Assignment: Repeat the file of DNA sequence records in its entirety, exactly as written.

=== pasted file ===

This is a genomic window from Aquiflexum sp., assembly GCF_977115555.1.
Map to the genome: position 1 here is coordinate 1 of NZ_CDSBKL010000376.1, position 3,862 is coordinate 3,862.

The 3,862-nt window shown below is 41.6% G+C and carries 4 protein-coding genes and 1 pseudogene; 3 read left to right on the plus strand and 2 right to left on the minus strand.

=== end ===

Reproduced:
This is a genomic window from Aquiflexum sp., assembly GCF_977115555.1.
Map to the genome: position 1 here is coordinate 1 of NZ_CDSBKL010000376.1, position 3,862 is coordinate 3,862.

The 3,862-nt window shown below is 41.6% G+C and carries 4 protein-coding genes and 1 pseudogene; 3 read left to right on the plus strand and 2 right to left on the minus strand.